In the early thirties, Ernest Hemingway was hurt by the attacks of critics about A Farewell to Arms. Winner Take Nothing didn’t reach his normal high standard of writing, Death in the Afternoon was severely criticized and his last fictional work lay five years back; on the whole, he didn’t seem to be able to write a long novel. So when “The Short Happy Life of Francis Macomber” took shape, he might have had sorrows and problems, not only concerning his further career as a writer. His self-doubts and problems - also with his wives - during the thirties seem to have entered “The Short Happy Life of Francis Macomber”, and it may present Hemingway as he might have been or as he feared he might be.
‘Papa’, as he was later called, was all his life terrified of the notion that he could loose his talent, task in life, his masculinity or soul as a result of giving in to the temptations of wealth and women. This notion is exactly the situation the protagonist, being without authority and having lost his masculinity, is in in the story..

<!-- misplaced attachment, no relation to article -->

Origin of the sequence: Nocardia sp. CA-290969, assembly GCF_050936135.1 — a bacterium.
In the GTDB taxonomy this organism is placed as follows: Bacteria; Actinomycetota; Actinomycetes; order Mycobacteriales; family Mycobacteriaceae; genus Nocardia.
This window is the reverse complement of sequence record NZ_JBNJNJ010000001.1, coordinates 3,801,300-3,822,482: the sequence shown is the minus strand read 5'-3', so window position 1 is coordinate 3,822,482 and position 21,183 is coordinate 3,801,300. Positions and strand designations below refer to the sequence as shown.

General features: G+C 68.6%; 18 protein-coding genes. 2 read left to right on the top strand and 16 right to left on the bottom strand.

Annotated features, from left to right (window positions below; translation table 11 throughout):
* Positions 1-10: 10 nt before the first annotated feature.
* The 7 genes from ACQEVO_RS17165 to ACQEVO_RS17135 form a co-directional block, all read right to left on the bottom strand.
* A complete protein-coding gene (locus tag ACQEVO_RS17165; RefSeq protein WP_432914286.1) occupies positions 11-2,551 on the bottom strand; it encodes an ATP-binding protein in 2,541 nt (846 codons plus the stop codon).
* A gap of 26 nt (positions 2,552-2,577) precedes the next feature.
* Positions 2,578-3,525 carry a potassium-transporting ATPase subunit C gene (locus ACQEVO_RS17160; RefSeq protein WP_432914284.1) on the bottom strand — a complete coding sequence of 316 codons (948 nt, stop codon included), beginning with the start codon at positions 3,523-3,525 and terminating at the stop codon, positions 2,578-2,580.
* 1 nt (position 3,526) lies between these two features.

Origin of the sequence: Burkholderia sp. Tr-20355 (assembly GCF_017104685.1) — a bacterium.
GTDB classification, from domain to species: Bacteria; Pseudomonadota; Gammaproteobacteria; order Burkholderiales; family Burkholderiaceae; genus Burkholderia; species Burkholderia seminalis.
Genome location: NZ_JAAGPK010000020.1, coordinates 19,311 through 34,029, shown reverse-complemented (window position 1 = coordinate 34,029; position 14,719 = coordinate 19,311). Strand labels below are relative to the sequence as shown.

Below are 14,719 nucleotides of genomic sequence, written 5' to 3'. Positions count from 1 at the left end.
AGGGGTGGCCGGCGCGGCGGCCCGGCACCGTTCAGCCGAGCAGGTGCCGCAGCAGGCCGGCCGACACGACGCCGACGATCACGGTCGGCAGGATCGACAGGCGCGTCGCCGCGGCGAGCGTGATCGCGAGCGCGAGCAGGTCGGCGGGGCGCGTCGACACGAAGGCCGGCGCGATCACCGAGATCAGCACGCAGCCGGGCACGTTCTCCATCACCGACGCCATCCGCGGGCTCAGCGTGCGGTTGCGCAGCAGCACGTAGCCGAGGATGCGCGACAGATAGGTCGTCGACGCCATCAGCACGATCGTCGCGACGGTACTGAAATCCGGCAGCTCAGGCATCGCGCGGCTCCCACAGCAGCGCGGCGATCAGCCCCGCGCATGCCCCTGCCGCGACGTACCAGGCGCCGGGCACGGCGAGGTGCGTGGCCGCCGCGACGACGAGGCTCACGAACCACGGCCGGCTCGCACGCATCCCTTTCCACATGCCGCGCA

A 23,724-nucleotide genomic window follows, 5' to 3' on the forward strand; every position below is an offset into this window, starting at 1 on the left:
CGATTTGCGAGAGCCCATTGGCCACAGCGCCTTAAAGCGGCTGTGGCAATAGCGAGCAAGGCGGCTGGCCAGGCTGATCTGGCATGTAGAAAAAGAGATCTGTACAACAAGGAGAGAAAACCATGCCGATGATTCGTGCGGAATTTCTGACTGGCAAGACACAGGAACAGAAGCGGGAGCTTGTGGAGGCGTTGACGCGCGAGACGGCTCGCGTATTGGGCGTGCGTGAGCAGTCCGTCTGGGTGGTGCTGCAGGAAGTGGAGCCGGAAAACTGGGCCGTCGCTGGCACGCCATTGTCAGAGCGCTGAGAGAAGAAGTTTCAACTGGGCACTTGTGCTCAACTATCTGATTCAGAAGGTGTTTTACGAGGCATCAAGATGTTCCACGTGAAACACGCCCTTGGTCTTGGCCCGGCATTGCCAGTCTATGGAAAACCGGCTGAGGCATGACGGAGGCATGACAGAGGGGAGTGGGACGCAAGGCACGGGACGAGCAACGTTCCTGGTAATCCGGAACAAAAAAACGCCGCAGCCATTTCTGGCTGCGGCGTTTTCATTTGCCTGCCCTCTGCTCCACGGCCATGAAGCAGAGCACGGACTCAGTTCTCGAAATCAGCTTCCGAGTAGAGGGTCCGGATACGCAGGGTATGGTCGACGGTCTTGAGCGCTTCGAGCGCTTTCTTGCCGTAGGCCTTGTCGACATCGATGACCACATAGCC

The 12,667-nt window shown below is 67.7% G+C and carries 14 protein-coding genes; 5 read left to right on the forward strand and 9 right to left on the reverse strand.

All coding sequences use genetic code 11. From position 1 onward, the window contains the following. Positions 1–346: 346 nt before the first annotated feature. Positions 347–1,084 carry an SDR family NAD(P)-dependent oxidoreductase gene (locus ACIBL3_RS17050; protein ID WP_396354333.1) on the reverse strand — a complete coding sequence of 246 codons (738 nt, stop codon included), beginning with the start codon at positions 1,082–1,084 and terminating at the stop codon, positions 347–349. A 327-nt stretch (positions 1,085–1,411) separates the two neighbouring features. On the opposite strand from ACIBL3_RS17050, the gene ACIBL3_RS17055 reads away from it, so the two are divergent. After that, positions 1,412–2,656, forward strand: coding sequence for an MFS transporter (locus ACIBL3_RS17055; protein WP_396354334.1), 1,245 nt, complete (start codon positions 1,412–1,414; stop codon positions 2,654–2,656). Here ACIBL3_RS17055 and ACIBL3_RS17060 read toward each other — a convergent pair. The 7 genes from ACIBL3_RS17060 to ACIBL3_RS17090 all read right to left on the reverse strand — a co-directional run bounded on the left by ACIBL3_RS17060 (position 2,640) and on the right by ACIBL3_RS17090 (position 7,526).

Another parallel between the text and the author’s life is that Hemingway has always argued a lot with his wives. In his last marriage with Mary Welsh, he is said to have more quarrelled than lived in peace. She almost left him already on their wedding night after a heavy argument (Rodenberg 104). This theme of being quite cruel to your life mate comes up again in the Macombers’ behaviour towards each other.
At the end of the 1930´s, ‘Papa’s’ relationship with his second wife Pauline Pfeiffer didn’t give him the harmony he needed, and he had an affair with the very pretty and influential Jane Mason. During his first African trip with his wife several arguments shadowed their relationship, as it is the situation in the text. The story “The Short Happy Life of Francis Macomber” is based on an incident during that hunting trip with Pauline to South- East Africa and the Kilimanjaro region in 1933/1934: Hunting buffaloes, Pauline once almost shot Hemingway accidentally and he later often joked about the situation that she had just wanted to get rid of him to be able to enjoy her love affair with the white hunting guide.